Heat (1995) Hadn’t seen it in a long time but The Beloved Spouse™ had never seen it and Benoit Lelievre had just done a review in Dead End Follies, I was on vacation, so what the hell. A little slower in spots than I remembered and Pacino’s a little over the top, but the core of the film holds as solidly as ever. This one will stay in film discussions forever for the coffee shop scene and the climactic robbery, but those scenes, great as they are, shouldn’t be allowed to overshadow how much other good stuff is here.

Sicario (2015) We discovered Taylor Sheridan with Hell or High Water, went all in with Wind River, and are currently engrossed in Yellowstone, so I took some of my vacation time to check out the film that got him his break as a writer. As with the others, well written, especially so for the actors, which makes sense considering Sheridan broke into the business as an actor. Emily Blunt, Josh Brolin (for whom I gain more respect all the time), and Benecio del Toro are all outstanding in this look at what the drug war has done along the Mexican border and the lengths we’re willing to go. It’s fiction, but there’s not much doubt there are “good guys” who don’t give much more of a fuck than do del Toro and Brolin how things shake out.

True Grit (2010) Damn, this is a good movie. The original is good, too, but Hailee Steinfeld vs. Kim Darby and Matt Damon vs. Glen Campbell are no contests. (Glen Campbell? Really?) The Coen Brothers stick very closely to the book, which provides a much more satisfying ending based on what has come before than does the original. I’ve seen this one a few times now and I expect to see it a few times more.  

Small Town Crime (2017) There’s no one better than John Hawkes right now, and he gets to shine here. Another good one I heard about courtesy of Dead End Follies and well worth it. Hawkes is the stereotypical drunken cop who fucks up one time too often way too bad and is out on his ass. His life is in the shitter until he stumbles across a dead girl on the side of the road. Small Town Crime isn’t a great movie but it does what it sets out to do once it hits its stride with a nice mix of plot twists and drily dark humor. Robert Forster has a small part and is, as usual, outstanding.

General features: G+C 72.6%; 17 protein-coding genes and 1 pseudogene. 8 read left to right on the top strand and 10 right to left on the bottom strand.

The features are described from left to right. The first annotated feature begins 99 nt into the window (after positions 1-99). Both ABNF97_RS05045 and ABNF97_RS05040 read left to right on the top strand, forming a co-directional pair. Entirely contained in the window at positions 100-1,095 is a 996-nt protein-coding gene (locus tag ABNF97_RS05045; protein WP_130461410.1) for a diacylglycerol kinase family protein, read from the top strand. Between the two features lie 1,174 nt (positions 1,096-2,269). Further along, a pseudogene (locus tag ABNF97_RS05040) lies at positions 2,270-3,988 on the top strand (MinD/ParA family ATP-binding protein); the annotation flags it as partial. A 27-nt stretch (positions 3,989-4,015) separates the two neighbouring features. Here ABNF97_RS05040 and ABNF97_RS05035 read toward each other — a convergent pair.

Die Hard (1988) The original and still the best. By “original” I don’t just mean the first of the Die Hard series; I mean of action movies as we know them. Bruce Willis is perfect as John McClane, a New York cop traveling to LA to try to repair his marriage who stumbles into the ultimate worst-case scenario. You’ve seen the movie—if you haven’t you should probably never read this blog again—so there’s no need to talk about the plot. The movie works in large part due to Willis’s sense of vulnerability and ingenuity in overcoming overwhelming odds. I’ve lost track of how many time I’ve seen it and knew everything that was about to happen and still found myself on the edge of my seat.


pattinase (abbott) said...

I agree with everything you have said here. Especially THREE BILLBOARDS. The flaws far exceeded any worth for me.

Elgin Bleecker said...

Three Billboards – You nailed it. Deadpool – My buddies keep telling me to watch this and its sequel. Maybe some night when my wife is out with her friends. And that goes for Ted, too. The Great Train Robbery – Saw it years ago, remember liking it. Appaloosa – Need to see this one. Thanks. Heat – Need to see this one again. Sicario – Intriguing, but no soul. True Grit Preferred Duke’s original. Small Town Crime – Really good film. I wrote about it on my blog. Die Hard – Not a Willis fan.